APEC Economic Leaders' Meeting

English translated version of "Business Prospect" on NHK Radio Channel 1 on September 4, 2012

1. What do you think will be discussed in the APEC Economic Leaders' Meeting scheduled for the first week of September in Vladivostok, Russia?

     The Asia-Pacific Economic Cooperation (APEC) is a forum of 21 countries and regions in the Pacific Rim seeking economic cooperation. It engages in various activities oriented towards liberalizing trade and investment and promoting business and economic and technological cooperation.

     Four priority issues are set for the APEC 2012 meetings: trade and investment liberalization and regional economic integration; strengthening food security; establishing reliable supply chains; and, last but not least, intensive cooperation to foster innovative growth.

2. The term "supply chain" refers to a series of activities from the procurement of raw materials to the delivery of finished products to end-users through processing, distribution and sales. What problems do we have in terms of the supply chain?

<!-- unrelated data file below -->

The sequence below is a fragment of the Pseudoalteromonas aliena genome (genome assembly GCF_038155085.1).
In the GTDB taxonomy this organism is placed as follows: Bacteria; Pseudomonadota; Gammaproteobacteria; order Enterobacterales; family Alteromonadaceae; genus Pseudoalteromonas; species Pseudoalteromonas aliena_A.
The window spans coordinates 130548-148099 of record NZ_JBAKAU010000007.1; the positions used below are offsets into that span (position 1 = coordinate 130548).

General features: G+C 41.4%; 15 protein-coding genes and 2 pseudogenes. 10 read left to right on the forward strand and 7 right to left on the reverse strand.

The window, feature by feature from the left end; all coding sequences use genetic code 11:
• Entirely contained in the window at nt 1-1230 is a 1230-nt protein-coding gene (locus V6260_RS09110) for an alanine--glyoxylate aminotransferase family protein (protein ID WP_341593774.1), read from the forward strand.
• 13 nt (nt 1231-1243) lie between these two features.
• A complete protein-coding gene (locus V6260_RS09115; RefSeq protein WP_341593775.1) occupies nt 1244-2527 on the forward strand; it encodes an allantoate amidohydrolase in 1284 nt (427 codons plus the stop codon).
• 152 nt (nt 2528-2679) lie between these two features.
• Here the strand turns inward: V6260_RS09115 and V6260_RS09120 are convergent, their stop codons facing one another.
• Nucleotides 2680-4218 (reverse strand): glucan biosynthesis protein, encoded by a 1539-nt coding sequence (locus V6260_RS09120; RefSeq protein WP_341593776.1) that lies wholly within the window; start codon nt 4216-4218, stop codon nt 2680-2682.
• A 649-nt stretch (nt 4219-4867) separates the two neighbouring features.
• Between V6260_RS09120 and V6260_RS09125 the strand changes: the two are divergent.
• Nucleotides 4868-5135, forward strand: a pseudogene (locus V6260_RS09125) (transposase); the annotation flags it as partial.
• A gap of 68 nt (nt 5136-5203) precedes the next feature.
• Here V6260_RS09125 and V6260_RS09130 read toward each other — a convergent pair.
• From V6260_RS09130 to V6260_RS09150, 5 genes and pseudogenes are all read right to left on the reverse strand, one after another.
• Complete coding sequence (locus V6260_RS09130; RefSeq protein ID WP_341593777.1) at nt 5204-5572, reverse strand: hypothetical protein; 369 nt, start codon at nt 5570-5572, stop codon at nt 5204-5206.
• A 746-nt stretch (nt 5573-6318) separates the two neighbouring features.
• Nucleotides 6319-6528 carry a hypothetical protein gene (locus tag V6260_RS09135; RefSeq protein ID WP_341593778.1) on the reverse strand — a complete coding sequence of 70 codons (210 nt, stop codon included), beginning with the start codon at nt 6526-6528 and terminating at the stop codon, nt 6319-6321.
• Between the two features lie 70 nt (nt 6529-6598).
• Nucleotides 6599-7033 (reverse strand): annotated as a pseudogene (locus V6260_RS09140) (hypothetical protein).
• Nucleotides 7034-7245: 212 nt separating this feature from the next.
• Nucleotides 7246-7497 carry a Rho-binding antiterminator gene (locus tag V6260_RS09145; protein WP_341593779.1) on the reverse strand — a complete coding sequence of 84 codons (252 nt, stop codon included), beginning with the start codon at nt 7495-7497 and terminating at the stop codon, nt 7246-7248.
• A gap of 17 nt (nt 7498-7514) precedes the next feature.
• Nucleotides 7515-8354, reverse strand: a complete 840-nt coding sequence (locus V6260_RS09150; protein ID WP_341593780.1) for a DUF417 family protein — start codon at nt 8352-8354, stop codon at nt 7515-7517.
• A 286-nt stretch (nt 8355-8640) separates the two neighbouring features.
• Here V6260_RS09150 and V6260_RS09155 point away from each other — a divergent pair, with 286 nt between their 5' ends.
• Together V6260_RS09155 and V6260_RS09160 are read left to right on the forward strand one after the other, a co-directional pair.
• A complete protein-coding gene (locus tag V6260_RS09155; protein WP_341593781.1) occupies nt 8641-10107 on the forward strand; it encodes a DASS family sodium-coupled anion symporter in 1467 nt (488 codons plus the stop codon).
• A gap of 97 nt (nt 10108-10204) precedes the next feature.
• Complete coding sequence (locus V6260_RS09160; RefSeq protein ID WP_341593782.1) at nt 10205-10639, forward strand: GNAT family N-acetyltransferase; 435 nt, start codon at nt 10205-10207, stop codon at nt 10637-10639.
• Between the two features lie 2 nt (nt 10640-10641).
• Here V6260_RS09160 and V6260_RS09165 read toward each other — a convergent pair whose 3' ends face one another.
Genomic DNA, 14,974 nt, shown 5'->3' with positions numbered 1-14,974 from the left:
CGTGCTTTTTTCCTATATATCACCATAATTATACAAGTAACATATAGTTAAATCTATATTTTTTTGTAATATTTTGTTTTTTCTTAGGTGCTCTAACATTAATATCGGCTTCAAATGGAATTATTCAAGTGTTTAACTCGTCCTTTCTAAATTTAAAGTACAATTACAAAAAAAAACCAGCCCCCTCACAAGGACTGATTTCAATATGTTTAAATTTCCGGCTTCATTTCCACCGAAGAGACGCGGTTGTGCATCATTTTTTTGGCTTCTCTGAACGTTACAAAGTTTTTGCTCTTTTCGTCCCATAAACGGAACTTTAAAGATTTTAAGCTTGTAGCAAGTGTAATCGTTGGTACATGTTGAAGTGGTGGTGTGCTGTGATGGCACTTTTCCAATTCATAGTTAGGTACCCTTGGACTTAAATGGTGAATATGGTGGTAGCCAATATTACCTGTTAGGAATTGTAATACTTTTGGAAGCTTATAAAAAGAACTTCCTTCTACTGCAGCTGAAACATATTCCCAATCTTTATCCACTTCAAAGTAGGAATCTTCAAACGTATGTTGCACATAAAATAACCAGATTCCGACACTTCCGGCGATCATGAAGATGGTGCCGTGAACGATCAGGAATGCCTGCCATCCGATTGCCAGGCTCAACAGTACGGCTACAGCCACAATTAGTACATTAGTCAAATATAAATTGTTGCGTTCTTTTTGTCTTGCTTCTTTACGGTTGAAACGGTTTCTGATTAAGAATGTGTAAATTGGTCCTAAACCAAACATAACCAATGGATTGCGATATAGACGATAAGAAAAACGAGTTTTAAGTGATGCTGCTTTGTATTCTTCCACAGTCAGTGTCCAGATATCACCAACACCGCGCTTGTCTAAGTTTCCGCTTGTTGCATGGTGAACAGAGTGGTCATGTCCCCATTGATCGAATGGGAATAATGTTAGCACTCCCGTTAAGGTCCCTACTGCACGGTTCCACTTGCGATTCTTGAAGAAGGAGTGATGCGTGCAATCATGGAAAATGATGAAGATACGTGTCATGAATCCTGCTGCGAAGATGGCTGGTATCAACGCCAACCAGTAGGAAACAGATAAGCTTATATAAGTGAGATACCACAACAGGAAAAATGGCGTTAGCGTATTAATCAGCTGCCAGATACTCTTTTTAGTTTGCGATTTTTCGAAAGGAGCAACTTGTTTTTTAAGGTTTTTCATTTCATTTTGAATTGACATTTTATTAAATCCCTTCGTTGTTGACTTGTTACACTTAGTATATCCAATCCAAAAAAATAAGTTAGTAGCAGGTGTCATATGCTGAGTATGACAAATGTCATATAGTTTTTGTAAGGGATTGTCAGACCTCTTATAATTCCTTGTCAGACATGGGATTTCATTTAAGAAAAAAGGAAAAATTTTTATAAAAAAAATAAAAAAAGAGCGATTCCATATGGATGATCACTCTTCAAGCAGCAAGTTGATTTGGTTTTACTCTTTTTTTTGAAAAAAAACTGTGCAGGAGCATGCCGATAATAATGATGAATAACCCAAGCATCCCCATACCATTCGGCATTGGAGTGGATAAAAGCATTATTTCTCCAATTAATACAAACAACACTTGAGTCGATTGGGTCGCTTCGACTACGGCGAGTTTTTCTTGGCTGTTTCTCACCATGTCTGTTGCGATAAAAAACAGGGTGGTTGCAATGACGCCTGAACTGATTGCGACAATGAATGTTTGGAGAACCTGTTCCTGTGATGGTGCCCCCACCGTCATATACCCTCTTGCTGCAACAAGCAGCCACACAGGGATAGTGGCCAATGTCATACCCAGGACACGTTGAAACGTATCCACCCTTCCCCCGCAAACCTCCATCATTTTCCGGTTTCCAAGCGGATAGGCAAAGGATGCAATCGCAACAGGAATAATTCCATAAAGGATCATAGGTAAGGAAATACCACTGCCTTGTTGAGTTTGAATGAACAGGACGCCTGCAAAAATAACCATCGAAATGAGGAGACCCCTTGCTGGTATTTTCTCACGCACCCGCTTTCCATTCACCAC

Except countries such as Japan, which import crude oil or ironstone, for example, and export petroleum or steel products, a supply chain used to be confined to one country. Nowadays, it has widened and networked across borders. International trade ties up such cross-border activities. At present, not only finished products such as television sets and automobiles but also materials, parts and components are traded internationally. Products made in Japan, for example, consist of many materials and parts produced outside Japan.